interests outside of her narrow specialty, I won't go into details.
To keep that second point in perspective, I need to say I broke out in a huge
grin when reading her comments on Brooksely Born. Previous to these comments,
Dr. Randall was talking about the 2008 financial crisis and I concluded she
incorrectly and naively viewed it as a series of errors. Subsequent investigation shows this was actually a deliberate heist with billions of dollars flowing to Goldman Sachs.
But just as I was about to go apoplectic over this, Dr. Randall started talking
about how Brooksely Born was "shouted down." That's a euphemistic way of putting
it, according to interviews with Ms. Born in 2009, 2010, 2011 both in
documentary films and standalone. The silencing of Ms. Born seldom gets mention,
when this crime-spree is mentioned (neither does the fact that Obama appointed
so many Goldman Sachs employees to key financial positions).
Dr. Randall's awareness of the silencing of Ms. Born suggests to me Dr. Randall
is simply not making herself an "expert" in this area though de facto she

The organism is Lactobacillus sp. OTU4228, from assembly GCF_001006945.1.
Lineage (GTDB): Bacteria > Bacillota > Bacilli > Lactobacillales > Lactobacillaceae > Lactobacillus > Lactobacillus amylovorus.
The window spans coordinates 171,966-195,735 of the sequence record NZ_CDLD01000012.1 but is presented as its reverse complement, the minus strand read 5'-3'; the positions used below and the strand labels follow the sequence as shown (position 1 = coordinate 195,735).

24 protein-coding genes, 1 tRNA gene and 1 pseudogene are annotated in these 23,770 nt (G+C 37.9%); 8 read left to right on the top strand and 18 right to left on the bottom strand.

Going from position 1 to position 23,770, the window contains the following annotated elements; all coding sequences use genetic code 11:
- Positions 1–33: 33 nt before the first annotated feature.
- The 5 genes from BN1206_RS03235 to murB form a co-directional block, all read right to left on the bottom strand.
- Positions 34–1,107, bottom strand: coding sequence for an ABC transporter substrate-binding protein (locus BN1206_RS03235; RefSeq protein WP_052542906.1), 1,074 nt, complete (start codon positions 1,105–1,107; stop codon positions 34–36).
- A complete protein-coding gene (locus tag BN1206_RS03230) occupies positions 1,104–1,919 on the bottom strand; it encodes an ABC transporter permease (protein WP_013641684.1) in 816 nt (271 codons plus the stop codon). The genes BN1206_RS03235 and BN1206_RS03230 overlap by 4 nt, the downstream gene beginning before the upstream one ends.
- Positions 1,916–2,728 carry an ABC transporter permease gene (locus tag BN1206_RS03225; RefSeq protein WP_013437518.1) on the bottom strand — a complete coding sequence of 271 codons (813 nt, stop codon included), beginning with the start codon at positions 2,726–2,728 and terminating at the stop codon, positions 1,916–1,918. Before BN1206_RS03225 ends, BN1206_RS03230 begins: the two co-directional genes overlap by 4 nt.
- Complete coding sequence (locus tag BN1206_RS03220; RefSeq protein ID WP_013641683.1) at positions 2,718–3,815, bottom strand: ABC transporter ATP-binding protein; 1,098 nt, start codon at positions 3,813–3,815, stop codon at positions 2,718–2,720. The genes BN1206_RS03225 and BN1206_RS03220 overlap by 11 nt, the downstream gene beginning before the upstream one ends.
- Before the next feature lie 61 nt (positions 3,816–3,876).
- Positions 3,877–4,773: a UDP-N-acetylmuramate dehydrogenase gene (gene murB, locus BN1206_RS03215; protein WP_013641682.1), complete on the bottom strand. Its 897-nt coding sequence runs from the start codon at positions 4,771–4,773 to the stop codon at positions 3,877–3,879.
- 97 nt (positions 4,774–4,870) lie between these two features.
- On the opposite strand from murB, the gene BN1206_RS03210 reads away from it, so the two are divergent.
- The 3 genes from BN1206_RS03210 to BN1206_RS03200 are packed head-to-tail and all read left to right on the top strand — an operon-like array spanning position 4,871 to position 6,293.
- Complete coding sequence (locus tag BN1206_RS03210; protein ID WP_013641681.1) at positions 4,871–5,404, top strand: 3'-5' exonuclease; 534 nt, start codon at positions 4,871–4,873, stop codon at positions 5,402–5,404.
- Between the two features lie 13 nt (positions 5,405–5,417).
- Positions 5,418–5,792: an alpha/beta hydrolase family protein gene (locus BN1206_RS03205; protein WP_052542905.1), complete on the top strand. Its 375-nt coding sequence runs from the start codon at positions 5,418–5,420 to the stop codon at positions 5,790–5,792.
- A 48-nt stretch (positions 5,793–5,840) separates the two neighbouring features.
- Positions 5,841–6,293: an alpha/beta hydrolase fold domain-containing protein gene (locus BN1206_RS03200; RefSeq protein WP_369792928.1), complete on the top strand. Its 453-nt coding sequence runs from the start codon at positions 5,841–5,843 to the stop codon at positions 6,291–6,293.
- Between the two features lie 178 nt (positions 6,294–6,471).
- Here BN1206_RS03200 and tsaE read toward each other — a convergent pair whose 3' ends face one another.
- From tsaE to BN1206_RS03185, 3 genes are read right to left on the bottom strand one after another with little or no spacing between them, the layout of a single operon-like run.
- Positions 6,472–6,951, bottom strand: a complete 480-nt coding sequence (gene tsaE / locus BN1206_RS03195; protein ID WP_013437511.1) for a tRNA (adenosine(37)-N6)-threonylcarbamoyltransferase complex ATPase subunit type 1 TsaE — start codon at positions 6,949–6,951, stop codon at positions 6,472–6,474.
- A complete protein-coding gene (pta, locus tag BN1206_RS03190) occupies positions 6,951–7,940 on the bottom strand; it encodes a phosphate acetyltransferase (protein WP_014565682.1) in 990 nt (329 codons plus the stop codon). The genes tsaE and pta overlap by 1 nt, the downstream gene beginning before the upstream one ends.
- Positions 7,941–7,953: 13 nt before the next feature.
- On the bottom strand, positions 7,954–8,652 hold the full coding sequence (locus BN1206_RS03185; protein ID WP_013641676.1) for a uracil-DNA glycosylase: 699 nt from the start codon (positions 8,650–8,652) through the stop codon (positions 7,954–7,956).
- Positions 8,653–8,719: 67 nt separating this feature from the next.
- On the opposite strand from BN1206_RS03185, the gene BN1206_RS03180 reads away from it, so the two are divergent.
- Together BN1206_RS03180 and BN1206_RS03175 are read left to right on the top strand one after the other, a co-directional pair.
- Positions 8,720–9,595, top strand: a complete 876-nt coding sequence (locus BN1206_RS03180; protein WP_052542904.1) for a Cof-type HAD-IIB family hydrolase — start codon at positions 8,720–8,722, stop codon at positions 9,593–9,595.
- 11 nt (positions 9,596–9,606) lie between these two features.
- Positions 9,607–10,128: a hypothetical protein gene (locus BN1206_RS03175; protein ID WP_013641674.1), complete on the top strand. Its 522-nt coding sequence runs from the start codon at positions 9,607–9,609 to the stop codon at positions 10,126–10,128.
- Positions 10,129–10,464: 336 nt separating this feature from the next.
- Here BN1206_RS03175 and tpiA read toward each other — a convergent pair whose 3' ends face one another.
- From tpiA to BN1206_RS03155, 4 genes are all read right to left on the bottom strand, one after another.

probably is one.
So she goes with what the lamebrain media can see (such that it is) and not
beyond that. She is from New York and does list the New York "we don't do honest
reporting" Times more than once in her bibliography. My guess is she's using
common (mis)perceptions of events as a basis for explanation and discussion,
rather than trying to write a book within a book to educate people on these
events. Probably a very good strategy.
If she ever comes to Kansas City, I'd be happy to take her climbing and she
can extol her views on this in more detail. Note to Dr. Randall: No, I won't ask
you how old you are (I already know, and I'm two years older).
This book consists of 22 Chapters divided into five Parts. In softcover, this
book runs 417 well-written pages.
A note on the reviewing of this book
Some years ago I sat on an IEEE (Institute of Electronics and Electrical
Engineers) panel to judge applicants for elevation to IEEE Senior Membership. In
reading some of the applications, I felt awed. Who was I to judge the
achievements of THIS person? I'm glad judges had found me worthy back when I
applied, but nothing I did was comparable to some of the amazing achievements of
applicants I was reviewing.
Of course, I wasn't judging Dr. Randall's accomplishments or suitability for
promotion to a higher rank in a professional organization. But I still felt a sense of that same awe in reviewing this book.